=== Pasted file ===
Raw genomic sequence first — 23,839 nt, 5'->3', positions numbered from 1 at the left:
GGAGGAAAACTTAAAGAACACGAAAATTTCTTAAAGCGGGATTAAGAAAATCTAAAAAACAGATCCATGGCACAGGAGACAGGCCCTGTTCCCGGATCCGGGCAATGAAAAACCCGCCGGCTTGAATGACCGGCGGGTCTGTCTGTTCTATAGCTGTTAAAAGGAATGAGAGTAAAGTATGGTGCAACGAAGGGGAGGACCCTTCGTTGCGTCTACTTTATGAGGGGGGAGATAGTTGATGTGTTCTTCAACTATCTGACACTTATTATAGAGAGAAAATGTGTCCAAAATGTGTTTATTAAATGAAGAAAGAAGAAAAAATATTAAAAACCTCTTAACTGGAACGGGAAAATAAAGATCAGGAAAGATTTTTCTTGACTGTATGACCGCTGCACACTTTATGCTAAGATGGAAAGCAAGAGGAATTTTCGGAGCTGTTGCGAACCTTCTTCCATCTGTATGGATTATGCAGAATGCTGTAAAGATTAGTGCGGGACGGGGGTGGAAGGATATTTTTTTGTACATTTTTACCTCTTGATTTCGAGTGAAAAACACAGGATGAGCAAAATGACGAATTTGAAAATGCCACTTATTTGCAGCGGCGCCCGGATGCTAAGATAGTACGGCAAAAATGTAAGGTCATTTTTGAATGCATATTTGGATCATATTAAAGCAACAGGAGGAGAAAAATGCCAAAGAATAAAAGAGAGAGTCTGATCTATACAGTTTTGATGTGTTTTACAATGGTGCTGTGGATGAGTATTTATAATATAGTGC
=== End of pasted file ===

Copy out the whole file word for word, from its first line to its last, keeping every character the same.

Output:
Raw genomic sequence first — 23,839 nt, 5'->3', positions numbered from 1 at the left:
GGAGGAAAACTTAAAGAACACGAAAATTTCTTAAAGCGGGATTAAGAAAATCTAAAAAACAGATCCATGGCACAGGAGACAGGCCCTGTTCCCGGATCCGGGCAATGAAAAACCCGCCGGCTTGAATGACCGGCGGGTCTGTCTGTTCTATAGCTGTTAAAAGGAATGAGAGTAAAGTATGGTGCAACGAAGGGGAGGACCCTTCGTTGCGTCTACTTTATGAGGGGGGAGATAGTTGATGTGTTCTTCAACTATCTGACACTTATTATAGAGAGAAAATGTGTCCAAAATGTGTTTATTAAATGAAGAAAGAAGAAAAAATATTAAAAACCTCTTAACTGGAACGGGAAAATAAAGATCAGGAAAGATTTTTCTTGACTGTATGACCGCTGCACACTTTATGCTAAGATGGAAAGCAAGAGGAATTTTCGGAGCTGTTGCGAACCTTCTTCCATCTGTATGGATTATGCAGAATGCTGTAAAGATTAGTGCGGGACGGGGGTGGAAGGATATTTTTTTGTACATTTTTACCTCTTGATTTCGAGTGAAAAACACAGGATGAGCAAAATGACGAATTTGAAAATGCCACTTATTTGCAGCGGCGCCCGGATGCTAAGATAGTACGGCAAAAATGTAAGGTCATTTTTGAATGCATATTTGGATCATATTAAAGCAACAGGAGGAGAAAAATGCCAAAGAATAAAAGAGAGAGTCTGATCTATACAGTTTTGATGTGTTTTACAATGGTGCTGTGGATGAGTATTTATAATATAGTGC